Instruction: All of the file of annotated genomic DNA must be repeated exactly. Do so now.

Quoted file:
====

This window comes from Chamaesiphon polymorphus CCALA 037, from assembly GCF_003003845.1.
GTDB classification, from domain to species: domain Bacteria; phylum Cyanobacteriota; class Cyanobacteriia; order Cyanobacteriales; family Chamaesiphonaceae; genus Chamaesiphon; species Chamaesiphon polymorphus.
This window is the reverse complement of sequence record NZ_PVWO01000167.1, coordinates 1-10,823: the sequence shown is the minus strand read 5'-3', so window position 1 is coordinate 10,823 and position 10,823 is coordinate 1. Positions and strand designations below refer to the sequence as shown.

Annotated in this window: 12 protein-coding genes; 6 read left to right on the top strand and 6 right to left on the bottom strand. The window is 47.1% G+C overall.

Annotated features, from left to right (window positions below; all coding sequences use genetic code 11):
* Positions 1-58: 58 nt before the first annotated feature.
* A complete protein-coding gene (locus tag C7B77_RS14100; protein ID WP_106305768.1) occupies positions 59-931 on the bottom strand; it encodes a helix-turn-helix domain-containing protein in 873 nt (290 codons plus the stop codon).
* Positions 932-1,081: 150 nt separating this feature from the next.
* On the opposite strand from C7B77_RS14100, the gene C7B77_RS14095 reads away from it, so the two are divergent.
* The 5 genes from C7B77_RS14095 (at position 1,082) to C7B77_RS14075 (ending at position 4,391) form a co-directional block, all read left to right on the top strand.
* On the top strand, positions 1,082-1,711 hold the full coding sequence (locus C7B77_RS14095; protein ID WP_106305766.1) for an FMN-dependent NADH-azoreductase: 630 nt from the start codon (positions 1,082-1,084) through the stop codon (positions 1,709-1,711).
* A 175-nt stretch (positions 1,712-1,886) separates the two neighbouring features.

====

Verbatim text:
This window comes from Chamaesiphon polymorphus CCALA 037, from assembly GCF_003003845.1.
GTDB classification, from domain to species: domain Bacteria; phylum Cyanobacteriota; class Cyanobacteriia; order Cyanobacteriales; family Chamaesiphonaceae; genus Chamaesiphon; species Chamaesiphon polymorphus.
This window is the reverse complement of sequence record NZ_PVWO01000167.1, coordinates 1-10,823: the sequence shown is the minus strand read 5'-3', so window position 1 is coordinate 10,823 and position 10,823 is coordinate 1. Positions and strand designations below refer to the sequence as shown.

Annotated in this window: 12 protein-coding genes; 6 read left to right on the top strand and 6 right to left on the bottom strand. The window is 47.1% G+C overall.

Annotated features, from left to right (window positions below; all coding sequences use genetic code 11):
* Positions 1-58: 58 nt before the first annotated feature.
* A complete protein-coding gene (locus tag C7B77_RS14100; protein ID WP_106305768.1) occupies positions 59-931 on the bottom strand; it encodes a helix-turn-helix domain-containing protein in 873 nt (290 codons plus the stop codon).
* Positions 932-1,081: 150 nt separating this feature from the next.
* On the opposite strand from C7B77_RS14100, the gene C7B77_RS14095 reads away from it, so the two are divergent.
* The 5 genes from C7B77_RS14095 (at position 1,082) to C7B77_RS14075 (ending at position 4,391) form a co-directional block, all read left to right on the top strand.
* On the top strand, positions 1,082-1,711 hold the full coding sequence (locus C7B77_RS14095; protein ID WP_106305766.1) for an FMN-dependent NADH-azoreductase: 630 nt from the start codon (positions 1,082-1,084) through the stop codon (positions 1,709-1,711).
* A 175-nt stretch (positions 1,712-1,886) separates the two neighbouring features.